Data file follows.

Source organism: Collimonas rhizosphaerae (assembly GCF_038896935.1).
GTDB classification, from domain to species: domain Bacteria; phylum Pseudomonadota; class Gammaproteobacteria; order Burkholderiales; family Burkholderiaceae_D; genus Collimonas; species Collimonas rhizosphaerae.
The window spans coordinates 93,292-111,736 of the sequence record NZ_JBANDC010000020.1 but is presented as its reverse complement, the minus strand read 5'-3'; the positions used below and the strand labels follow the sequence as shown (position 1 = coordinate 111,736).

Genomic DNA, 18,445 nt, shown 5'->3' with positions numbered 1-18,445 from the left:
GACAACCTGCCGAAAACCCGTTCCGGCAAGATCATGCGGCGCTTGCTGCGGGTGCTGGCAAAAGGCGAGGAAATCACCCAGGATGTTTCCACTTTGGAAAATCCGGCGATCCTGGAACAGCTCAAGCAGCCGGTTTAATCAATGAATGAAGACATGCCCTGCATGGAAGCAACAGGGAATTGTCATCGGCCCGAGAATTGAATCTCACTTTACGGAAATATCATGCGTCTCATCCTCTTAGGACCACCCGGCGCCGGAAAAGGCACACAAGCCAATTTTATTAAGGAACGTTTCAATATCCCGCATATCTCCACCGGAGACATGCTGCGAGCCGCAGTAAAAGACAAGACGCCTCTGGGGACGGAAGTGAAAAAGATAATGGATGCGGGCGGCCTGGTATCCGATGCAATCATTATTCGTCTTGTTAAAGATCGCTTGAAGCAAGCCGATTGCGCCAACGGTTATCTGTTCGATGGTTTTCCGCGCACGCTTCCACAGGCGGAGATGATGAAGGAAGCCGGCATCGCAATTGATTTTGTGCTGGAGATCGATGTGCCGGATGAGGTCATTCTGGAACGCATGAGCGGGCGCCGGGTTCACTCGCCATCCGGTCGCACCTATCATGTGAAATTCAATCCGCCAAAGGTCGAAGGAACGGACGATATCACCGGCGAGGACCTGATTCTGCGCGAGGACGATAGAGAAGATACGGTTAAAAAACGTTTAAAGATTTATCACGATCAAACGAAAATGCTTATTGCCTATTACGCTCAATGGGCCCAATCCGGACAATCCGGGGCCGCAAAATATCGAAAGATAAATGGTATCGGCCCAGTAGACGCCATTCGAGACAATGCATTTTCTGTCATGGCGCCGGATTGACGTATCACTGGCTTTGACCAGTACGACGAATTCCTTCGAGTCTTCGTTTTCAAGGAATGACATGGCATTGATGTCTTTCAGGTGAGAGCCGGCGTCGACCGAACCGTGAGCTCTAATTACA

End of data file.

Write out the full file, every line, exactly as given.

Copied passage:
Source organism: Collimonas rhizosphaerae (assembly GCF_038896935.1).
GTDB classification, from domain to species: domain Bacteria; phylum Pseudomonadota; class Gammaproteobacteria; order Burkholderiales; family Burkholderiaceae_D; genus Collimonas; species Collimonas rhizosphaerae.
The window spans coordinates 93,292-111,736 of the sequence record NZ_JBANDC010000020.1 but is presented as its reverse complement, the minus strand read 5'-3'; the positions used below and the strand labels follow the sequence as shown (position 1 = coordinate 111,736).

Genomic DNA, 18,445 nt, shown 5'->3' with positions numbered 1-18,445 from the left:
GACAACCTGCCGAAAACCCGTTCCGGCAAGATCATGCGGCGCTTGCTGCGGGTGCTGGCAAAAGGCGAGGAAATCACCCAGGATGTTTCCACTTTGGAAAATCCGGCGATCCTGGAACAGCTCAAGCAGCCGGTTTAATCAATGAATGAAGACATGCCCTGCATGGAAGCAACAGGGAATTGTCATCGGCCCGAGAATTGAATCTCACTTTACGGAAATATCATGCGTCTCATCCTCTTAGGACCACCCGGCGCCGGAAAAGGCACACAAGCCAATTTTATTAAGGAACGTTTCAATATCCCGCATATCTCCACCGGAGACATGCTGCGAGCCGCAGTAAAAGACAAGACGCCTCTGGGGACGGAAGTGAAAAAGATAATGGATGCGGGCGGCCTGGTATCCGATGCAATCATTATTCGTCTTGTTAAAGATCGCTTGAAGCAAGCCGATTGCGCCAACGGTTATCTGTTCGATGGTTTTCCGCGCACGCTTCCACAGGCGGAGATGATGAAGGAAGCCGGCATCGCAATTGATTTTGTGCTGGAGATCGATGTGCCGGATGAGGTCATTCTGGAACGCATGAGCGGGCGCCGGGTTCACTCGCCATCCGGTCGCACCTATCATGTGAAATTCAATCCGCCAAAGGTCGAAGGAACGGACGATATCACCGGCGAGGACCTGATTCTGCGCGAGGACGATAGAGAAGATACGGTTAAAAAACGTTTAAAGATTTATCACGATCAAACGAAAATGCTTATTGCCTATTACGCTCAATGGGCCCAATCCGGACAATCCGGGGCCGCAAAATATCGAAAGATAAATGGTATCGGCCCAGTAGACGCCATTCGAGACAATGCATTTTCTGTCATGGCGCCGGATTGACGTATCACTGGCTTTGACCAGTACGACGAATTCCTTCGAGTCTTCGTTTTCAAGGAATGACATGGCATTGATGTCTTTCAGGTGAGAGCCGGCGTCGACCGAACCGTGAGCTCTAATTACA